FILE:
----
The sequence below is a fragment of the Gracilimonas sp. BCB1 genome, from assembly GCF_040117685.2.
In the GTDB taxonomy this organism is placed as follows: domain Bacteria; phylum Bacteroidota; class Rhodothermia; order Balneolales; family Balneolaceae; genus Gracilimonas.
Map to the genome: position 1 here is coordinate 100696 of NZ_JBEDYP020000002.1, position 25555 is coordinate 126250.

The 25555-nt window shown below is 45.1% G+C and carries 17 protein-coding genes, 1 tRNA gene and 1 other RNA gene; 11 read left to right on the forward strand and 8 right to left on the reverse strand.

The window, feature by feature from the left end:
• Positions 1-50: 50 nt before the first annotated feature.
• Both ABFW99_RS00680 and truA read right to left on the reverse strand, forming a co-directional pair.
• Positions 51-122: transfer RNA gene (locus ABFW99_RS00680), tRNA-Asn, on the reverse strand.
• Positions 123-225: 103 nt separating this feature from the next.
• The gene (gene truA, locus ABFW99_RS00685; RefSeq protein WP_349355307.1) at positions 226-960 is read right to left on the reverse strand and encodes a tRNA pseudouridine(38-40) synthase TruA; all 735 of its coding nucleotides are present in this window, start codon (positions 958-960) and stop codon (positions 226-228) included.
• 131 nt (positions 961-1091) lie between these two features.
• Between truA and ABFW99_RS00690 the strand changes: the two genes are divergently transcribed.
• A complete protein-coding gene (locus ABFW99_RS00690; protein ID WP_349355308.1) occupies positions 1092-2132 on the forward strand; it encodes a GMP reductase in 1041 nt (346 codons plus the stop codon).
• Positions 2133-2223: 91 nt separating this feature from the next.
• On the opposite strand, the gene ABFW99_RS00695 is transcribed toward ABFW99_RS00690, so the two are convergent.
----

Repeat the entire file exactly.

The sequence below is a fragment of the Gracilimonas sp. BCB1 genome, from assembly GCF_040117685.2.
In the GTDB taxonomy this organism is placed as follows: domain Bacteria; phylum Bacteroidota; class Rhodothermia; order Balneolales; family Balneolaceae; genus Gracilimonas.
Map to the genome: position 1 here is coordinate 100696 of NZ_JBEDYP020000002.1, position 25555 is coordinate 126250.

The 25555-nt window shown below is 45.1% G+C and carries 17 protein-coding genes, 1 tRNA gene and 1 other RNA gene; 11 read left to right on the forward strand and 8 right to left on the reverse strand.

The window, feature by feature from the left end:
• Positions 1-50: 50 nt before the first annotated feature.
• Both ABFW99_RS00680 and truA read right to left on the reverse strand, forming a co-directional pair.
• Positions 51-122: transfer RNA gene (locus ABFW99_RS00680), tRNA-Asn, on the reverse strand.
• Positions 123-225: 103 nt separating this feature from the next.
• The gene (gene truA, locus ABFW99_RS00685; RefSeq protein WP_349355307.1) at positions 226-960 is read right to left on the reverse strand and encodes a tRNA pseudouridine(38-40) synthase TruA; all 735 of its coding nucleotides are present in this window, start codon (positions 958-960) and stop codon (positions 226-228) included.
• 131 nt (positions 961-1091) lie between these two features.
• Between truA and ABFW99_RS00690 the strand changes: the two genes are divergently transcribed.
• A complete protein-coding gene (locus ABFW99_RS00690; protein ID WP_349355308.1) occupies positions 1092-2132 on the forward strand; it encodes a GMP reductase in 1041 nt (346 codons plus the stop codon).
• Positions 2133-2223: 91 nt separating this feature from the next.
• On the opposite strand, the gene ABFW99_RS00695 is transcribed toward ABFW99_RS00690, so the two are convergent.